There is so much junk flying around about the new Georgia voter ID law that I thought it would be a great time to sort through the clutter and non-sense that is being slung like so much mashed potatoes at a high school cafeteria food fight. In fact, if you listen to the media, you would think that the state is reinstituting Poll Taxes or Voting Literacy Tests. The truth, however, is far less dramatic, and honestly, is so much ado about nothing, that it's a shame it's being used in the way it is. A shame, but not a surprise.
So let's start here:
Myth #1: This new law forces voter ID on all voters in the state.
Reality #1: This law only changes ID rules for absentee or mail in ballots. Georgia already has a Voter ID law in place for voting in person, and the mail in ballots were used as a means to circumvent this process. They are simply closing the loophole that was used in the last election.
It also makes sense to secure the singularly most vulnerable point in the voting system. Many countries around the world, particularly in Europe and other Western Democracies, have banned and outlawed mail in voting particularly due to it's lack of integrity. So why is it that one party in America is pushing so hard for something that not only America, but the rest of the civilized world has determined to be flawed? You can say that they have no intention of cheating, but if so, then what they're pushing for makes no sense.
Myth #2: This new law makes mail in voting illegal. Reality #2: No, it does not. It does limit the number of drop off points for mail in and absentee ballots, but it does not eliminate them.
Some will say that this is tantamount to outlawing the practice without doing so overtly, but that missed the forest for the trees. Prior to the 2020 election there were ZERO drop off points, and during the 2020 election, it was difficult for the state to properly provide oversight and security for so many of them. They will still be available, but the state will work to keep the number to a much more manageable total.
Myth #3: This law is designed to prevent Black Americans from voting.
Reality #3: While I applaud the political ingenuity of this ad-hominen, the facts simply do not line up behind the accusation.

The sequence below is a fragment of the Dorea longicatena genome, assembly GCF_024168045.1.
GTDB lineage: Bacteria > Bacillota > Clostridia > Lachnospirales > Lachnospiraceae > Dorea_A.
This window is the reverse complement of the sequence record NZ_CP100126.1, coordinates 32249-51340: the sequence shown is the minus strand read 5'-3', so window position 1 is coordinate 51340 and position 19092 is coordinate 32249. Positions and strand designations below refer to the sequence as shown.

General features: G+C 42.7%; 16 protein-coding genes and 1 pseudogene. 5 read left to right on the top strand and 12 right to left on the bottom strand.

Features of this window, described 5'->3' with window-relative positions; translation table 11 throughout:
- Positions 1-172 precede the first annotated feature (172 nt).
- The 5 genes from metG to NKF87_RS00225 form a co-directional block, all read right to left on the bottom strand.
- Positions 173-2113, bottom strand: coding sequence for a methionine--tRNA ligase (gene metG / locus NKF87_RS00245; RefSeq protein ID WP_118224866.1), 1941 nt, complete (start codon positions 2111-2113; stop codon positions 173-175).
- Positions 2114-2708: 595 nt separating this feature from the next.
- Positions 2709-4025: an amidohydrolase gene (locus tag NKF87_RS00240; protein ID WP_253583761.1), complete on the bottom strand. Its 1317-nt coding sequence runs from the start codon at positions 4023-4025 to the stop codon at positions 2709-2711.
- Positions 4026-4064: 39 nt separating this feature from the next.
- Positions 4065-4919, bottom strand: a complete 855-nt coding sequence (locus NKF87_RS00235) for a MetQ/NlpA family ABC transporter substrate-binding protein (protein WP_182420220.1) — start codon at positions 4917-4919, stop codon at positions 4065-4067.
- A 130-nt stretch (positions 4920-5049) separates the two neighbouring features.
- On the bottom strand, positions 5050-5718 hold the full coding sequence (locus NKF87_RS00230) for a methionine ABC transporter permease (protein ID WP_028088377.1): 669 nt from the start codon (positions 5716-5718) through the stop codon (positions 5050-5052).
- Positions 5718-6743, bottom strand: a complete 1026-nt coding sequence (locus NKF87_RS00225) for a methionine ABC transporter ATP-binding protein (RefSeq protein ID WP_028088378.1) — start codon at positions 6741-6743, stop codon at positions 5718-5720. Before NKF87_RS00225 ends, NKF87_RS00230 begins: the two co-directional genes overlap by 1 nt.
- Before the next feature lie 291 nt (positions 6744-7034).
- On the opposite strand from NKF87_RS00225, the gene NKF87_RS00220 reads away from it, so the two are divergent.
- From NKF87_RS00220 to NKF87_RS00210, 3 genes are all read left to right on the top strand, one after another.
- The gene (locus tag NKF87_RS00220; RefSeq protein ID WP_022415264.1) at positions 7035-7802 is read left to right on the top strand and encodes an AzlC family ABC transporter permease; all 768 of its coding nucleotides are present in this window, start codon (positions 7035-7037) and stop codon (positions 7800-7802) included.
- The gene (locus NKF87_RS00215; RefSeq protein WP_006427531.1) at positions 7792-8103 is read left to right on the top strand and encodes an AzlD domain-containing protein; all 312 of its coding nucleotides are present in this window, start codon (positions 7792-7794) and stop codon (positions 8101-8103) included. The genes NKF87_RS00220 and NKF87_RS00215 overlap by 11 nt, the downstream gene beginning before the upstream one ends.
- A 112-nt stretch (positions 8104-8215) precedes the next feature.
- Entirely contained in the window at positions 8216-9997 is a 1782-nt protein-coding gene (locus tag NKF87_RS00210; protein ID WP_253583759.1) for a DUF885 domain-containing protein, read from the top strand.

They first tried to say that this voting law restricted voting on Sunday, because that's when the traditionally black churches hold their "Souls to the Polls" drives, but that turned out to be wrong as the law forced polls to be open on 2 Saturdays per month and gave them the freedom to be open on all Sunday's. In other words, each county can run the polls both Saturday and Sunday with no restrictions whatsoever.
Next, they tried to say that because the law prohibits NGOs and VOTER SUPPORT groups from handing out snacks and water while the voter's wait, it was suppressing the black vote because "grandma can't stand out there all day." Well, first, this law increased the number of poll workers required in order to alleviate that concern, and second, it gave the polls the right to have water dispensers available for voters as long as it is not connected to any outside group. In other words, they said it was a legitimate concern and gave the counties the right to deal with it in a way that both meets the need and upholds the integrity of the election.
Myth #4: Black Americans struggle to get the necessary ID to vote.
Reality #4: Wow, where do I even start with this... First, the entire premise of this assertion is blatantly racist, and second, it's simply untrue, especially in Georgia. First of all, a state ID in Georgia is free, yep, free. This eliminates the cost barrier for everyone, though it's hardly a cost barrier in Texas as a four year state ID card cost $16 and $6 for anyone over the age of 59. Wow, that's really super restrictive, right?